Pac-12 Football: 5 Coaches on the Hot Seat
It's no secret that one of the story lines in the PAC-12 this year will be coaches on the hot seat. Unlike other conferences, the PAC-12 already has several coaches entering the season in trouble from last year and the seats are expected to get even warmer.
Whether it be lack of performance on the field or the inability to recruit, coaches will most likely fall for one reason or another by season's end. As for the PAC-12, I predict at least one of the coaches will be fired before season's end.
5. Lane Kiffin, USC
Kiffin is already on the hot seat at USC? Yep, without a doubt. To be honest, Kiffin started this job on the hot seat. Although Kiffin has been relatively quiet since he stepped in as the head man for Troy, he is still one mistake away from unemployment. Even being all minor, violations still follow Kiffin from when he was at Tennessee. One thing we know about USC is that their Athletic Director, Pat Haden, won't tolerate anything that may result in NCAA action.
Kiffin's track record suggests that he has already overstayed his visit at USC. For a guy who's used to bolting after a season, the hot seat almost seems necessary for year two. Fortunately for Kiffin, wins and losses won't mean much this season as far as his job goes. If he can stay away from a disaster of a season on the field we will see him back in 2012. The bigger question will be if he can stay away from violations.
4. Mike Stoops, Arizona
Since arriving at Arizona in 2004 Stoops has proven that his bark is indeed bigger than his bite. With his short temper and intense coaching style, it's no wonder 'Zona has been unable to get over the hump, even with improvements early on. One thing is for sure, Stoops has been able to deliver several knock out blows to highly ranked teams during his run at U of A. Unfortunately for Stoops, a handful of wins won't keep you your job.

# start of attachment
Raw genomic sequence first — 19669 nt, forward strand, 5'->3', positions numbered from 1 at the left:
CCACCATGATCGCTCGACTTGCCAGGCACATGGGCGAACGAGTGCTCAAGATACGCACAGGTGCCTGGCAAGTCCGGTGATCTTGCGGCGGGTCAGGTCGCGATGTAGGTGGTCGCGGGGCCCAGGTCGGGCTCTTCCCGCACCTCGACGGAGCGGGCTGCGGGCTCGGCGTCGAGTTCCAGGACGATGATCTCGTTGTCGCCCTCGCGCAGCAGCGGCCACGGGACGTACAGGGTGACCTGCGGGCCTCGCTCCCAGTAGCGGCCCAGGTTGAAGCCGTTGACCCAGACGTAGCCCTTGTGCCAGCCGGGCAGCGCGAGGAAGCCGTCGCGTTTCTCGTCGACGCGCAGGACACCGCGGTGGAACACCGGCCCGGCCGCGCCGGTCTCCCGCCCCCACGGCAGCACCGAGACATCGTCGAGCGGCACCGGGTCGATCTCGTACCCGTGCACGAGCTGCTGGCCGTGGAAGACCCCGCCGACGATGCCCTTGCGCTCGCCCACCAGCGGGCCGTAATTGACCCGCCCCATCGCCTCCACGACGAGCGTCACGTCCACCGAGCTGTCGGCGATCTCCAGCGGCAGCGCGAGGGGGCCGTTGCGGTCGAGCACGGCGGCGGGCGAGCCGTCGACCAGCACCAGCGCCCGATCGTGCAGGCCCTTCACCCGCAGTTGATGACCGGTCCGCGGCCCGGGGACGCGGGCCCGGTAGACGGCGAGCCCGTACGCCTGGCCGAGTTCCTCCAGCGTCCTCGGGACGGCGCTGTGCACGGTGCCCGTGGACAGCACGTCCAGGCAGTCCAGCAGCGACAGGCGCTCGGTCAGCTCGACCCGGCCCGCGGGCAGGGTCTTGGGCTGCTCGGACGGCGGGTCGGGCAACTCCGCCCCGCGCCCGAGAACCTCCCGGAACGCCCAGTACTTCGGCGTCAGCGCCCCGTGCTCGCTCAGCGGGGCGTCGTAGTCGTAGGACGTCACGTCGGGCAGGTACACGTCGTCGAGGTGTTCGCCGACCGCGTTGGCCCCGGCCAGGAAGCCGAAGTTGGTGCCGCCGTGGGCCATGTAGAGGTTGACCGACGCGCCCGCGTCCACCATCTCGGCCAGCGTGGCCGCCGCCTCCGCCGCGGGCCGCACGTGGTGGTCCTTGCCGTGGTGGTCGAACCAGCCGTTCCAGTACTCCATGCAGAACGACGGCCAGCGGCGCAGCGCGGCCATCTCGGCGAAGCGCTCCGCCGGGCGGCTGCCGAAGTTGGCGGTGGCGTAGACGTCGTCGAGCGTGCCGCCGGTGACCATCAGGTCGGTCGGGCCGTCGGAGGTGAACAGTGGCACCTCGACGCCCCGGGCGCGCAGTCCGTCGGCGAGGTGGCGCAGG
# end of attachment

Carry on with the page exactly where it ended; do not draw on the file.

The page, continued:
The final outlook on Stoops this season is that he should be alright. A lot of talent comes back for him in 2011 and the Cats are expected to compete in the uncertain PAC-12 South. A bowl win would be nice for Stoops, but a January bowl win would lock him up for a few more years.
3. Dennis Erickson, Arizona State
You got to hand it to Erickson, he has been around forever and he keeps landing solid jobs. In his coaching career Erickson has been to Idaho, Wyoming, the PAC-10, the PAC-12, the NFL, back to Idaho and several places in between. His best accomplishment wasn't winning two titles at Miami, but more so being able to keep control of the Canes for five seasons. Not to mention being able to keep Chad Ochocinco grounded while at Oregon State.
Nowadays, Erickson is at a constant struggle in Tempe as coach of ASU. He hasn't made a bowl the past three seasons and is staring straight ahead at expectations this year. Picked to finish near the top of the conference, Erickson needs at least eight, maybe nine, wins to keep his job. By the looks of him on the sideline, I'm not sure he even cares.
2. Paul Wulff, Washington State
Unfortunately for Wulff this may be it for him in Pullman. After compiling a whopping five wins in three seasons, the light at the end of the tunnel is all but gone for Wulff. Riddled with horrible talent left over by Bill Doba, it almost seems as if Wulff's job was doomed from the start. Frankly, the only bright spot during Wulff's tenure has been Washington's inability to win games as well.
This season could very easily be Wulff's last. Fortunately for Wulff, though, a 6-6 season will most definitely save his job. Unlike other schools, five wins would be an incredible improvement and one that should be good enough to extend his stay. I don't see that happening though, especially with a tough PAC-12 slate.
1. Rick Neuheisel, UCLA
If the previous four coach's seats were hot then consider Neuheisel's torched. The question is not if, but when Neuheisel will be fired this season. A once proud program, UCLA has found itself in neutral the last decade and the fan base and players are more than tired of it. Almost certain Neuheisel would be able to turn around a dormant team, UCLA instead took a few steps back with two out of Neuheisel's three seasons resulting in four wins.
Neuheisel will need at least eight wins this season to stay put. The schedule gives them a chance with Texas coming to the Rose Bowl and Oregon off the schedule, but UCLA's roster most likely won't have that fire power. All the blame is on Neuheisel, who has been unable to put together a single coaching staff on the same page.